A Lesson in Bravery

A week or so ago, the Ministry of Health sent us a letter requesting that we catch Colt up on his inoculation booster, something we apparently missed doing when he was five.  With all the stuff that was going on back then (lol, ‘back then’ was only two years ago) it must have slipped everyone’s mind.

I made the appointment for a time that I would have to go for blood work so he could watch me and my reaction to having a needle in my arm before he went through it, knowing he wouldn’t remember the last time in his own life.  I told him about it the morning of so he wouldn’t worry too much, but just enough to keep him in balance, and he did as well as I’ve come to expect from him, such resolve, that kid.  ❤  The only trouble was that the nurse who was to draw my blood was behind and the one who was to deliver Colt’s inoculations was ahead and he ended up having to go before me.  Unanticipated changes involving needles don’t sit well with Colt…well, with anyone, I’d suspect.

His dad happened to be working in the area and managed to take his lunch hour at the appointment time, much to Colt’s relief.  He was so happy to see his dad and told the nurse, after it was all over, that his daddy had come to “lend him some brave.”  The nurse almost cried and his dad lit up like a Christmas Tree.  🙂  Was something special to see.

My nurse was ready for me after Colt calmed down a little and I asked him if he would please come with me to lend ME some brave, if he had any left.  He readily agreed, sniffling and with tears streaking his cheeks, he came to stand beside me.  Tears kept pouring out of his eyes as he dealt with his own discomfort and pain while he choked out,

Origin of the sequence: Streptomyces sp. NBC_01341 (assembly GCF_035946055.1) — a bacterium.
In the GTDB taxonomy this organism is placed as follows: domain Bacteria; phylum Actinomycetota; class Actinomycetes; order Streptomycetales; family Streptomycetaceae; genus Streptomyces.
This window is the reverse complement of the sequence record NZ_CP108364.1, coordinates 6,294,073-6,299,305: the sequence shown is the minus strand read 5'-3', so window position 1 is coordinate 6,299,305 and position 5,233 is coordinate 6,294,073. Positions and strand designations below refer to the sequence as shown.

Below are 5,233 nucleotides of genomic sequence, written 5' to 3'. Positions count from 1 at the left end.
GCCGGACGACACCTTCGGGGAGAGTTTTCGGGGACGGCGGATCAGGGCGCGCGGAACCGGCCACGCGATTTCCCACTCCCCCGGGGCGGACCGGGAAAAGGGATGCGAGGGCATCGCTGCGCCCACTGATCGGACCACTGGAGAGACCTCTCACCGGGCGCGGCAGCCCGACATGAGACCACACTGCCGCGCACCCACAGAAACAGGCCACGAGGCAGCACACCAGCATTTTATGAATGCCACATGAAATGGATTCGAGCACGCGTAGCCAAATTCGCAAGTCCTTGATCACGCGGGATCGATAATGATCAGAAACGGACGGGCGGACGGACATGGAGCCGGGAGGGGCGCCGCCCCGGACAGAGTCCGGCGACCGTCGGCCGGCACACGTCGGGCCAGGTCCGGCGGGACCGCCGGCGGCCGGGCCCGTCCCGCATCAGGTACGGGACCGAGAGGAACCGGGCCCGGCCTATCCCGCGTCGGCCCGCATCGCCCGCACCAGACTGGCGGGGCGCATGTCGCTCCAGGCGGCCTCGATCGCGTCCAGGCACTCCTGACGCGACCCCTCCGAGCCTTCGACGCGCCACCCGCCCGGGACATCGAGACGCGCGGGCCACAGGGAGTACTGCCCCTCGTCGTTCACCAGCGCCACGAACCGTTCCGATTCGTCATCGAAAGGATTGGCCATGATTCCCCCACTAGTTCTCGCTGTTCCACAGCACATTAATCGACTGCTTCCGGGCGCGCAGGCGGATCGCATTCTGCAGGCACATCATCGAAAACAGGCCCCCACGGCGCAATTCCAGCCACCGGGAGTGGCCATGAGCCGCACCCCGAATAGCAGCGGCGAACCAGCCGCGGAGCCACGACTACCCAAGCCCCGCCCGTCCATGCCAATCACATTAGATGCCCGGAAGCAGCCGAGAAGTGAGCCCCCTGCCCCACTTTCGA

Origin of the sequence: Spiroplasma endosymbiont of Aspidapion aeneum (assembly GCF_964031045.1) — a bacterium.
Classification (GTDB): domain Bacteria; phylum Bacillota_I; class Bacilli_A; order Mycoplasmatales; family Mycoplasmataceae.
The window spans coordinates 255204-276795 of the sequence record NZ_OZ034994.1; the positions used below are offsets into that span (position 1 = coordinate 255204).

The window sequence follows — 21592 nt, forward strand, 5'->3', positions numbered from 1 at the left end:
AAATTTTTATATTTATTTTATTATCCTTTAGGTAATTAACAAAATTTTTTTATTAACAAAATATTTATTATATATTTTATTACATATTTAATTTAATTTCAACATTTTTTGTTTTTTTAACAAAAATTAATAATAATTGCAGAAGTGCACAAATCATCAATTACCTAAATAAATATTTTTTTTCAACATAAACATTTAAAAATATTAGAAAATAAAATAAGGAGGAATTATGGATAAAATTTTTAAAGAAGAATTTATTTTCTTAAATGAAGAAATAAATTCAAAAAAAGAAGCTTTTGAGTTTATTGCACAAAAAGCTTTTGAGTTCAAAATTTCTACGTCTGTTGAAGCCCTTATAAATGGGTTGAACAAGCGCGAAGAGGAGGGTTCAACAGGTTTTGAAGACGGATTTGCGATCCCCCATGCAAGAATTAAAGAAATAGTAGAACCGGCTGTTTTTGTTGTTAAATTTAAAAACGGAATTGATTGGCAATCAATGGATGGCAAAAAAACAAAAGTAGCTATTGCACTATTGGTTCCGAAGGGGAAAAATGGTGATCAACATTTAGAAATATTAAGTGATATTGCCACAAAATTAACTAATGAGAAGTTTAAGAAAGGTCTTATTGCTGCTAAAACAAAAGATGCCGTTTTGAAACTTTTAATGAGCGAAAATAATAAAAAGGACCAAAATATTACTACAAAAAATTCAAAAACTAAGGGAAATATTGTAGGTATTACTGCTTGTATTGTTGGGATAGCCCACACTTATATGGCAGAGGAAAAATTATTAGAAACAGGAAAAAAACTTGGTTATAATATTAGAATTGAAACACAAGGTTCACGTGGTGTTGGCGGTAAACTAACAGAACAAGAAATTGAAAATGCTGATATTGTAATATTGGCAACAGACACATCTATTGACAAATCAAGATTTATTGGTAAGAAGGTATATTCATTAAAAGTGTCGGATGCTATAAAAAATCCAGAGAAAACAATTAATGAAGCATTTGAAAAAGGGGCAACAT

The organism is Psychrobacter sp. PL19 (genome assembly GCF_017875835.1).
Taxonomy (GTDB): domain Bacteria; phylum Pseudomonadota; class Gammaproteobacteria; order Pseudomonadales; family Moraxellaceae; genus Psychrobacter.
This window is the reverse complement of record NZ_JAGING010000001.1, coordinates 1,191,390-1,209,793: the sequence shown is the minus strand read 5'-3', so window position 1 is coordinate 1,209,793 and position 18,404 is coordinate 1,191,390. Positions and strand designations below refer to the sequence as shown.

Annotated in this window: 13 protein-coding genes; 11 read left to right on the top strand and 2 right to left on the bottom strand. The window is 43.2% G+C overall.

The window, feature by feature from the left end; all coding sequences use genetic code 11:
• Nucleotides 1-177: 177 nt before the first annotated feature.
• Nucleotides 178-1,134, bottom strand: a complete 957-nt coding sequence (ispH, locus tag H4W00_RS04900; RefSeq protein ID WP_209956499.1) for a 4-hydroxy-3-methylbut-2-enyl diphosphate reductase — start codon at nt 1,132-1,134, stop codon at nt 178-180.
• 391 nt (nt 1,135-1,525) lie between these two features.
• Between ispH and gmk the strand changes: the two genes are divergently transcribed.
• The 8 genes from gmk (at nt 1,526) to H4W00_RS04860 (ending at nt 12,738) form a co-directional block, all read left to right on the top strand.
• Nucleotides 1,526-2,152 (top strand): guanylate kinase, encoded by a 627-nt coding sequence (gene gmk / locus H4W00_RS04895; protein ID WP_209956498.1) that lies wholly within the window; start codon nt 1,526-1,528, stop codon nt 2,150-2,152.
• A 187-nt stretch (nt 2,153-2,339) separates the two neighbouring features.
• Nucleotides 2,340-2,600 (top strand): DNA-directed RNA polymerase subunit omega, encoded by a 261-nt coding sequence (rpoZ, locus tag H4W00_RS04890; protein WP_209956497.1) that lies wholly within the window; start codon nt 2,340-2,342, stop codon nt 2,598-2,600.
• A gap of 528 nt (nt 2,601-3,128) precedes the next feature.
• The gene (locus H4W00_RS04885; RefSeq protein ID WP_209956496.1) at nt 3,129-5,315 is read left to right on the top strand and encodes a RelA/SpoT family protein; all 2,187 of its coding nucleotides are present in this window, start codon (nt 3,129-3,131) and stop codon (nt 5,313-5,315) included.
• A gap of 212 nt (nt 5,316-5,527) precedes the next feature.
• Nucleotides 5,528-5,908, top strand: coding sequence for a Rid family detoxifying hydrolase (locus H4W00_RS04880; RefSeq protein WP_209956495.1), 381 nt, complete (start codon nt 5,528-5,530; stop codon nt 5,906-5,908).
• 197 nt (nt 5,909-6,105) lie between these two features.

“It’s going to be okay mommy, *hiccup, sniff* I won’t leave you and the nurse *sniff* is very nice, she will go as fast as she can!”

After she found my vein and started filling vials he asked me if I was okay and then, afterwards, put his hand in mine and told me that I was very brave, sitting so still to let the nurse take my blood.   He asked if it hurt and I said it did a little.  He said his hurt a LOT, not a little,  and then asked for ice cream.

He cried every time he thought about it for the next 10 minutes or so as we said ‘see you later’ to his dad.  Then, as he does, he pulled himself together and announced the experience “over” with a smile of satisfaction and pride, having accomplished it at all.

Colt processes emotional things, fears, experiences…so much better and more definitively than I’ve ever been able to.  In fact, I don’t know a single adult who functions like this.  Maybe he’s the one who has it the right way around… maybe it’s “us” who can’t see big picture?

Just one more example of how I wish, and strive, to be more like my son, who has already learned the uselessness of carrying painful moments from the past around with you.

🙂  Thanks for visiting.


4 thoughts on “A Lesson in Bravery

  1. That is a beautiful post. I am going to do my best to follow Colt and his example to decide that an experience ‘over’ and to then move forward.

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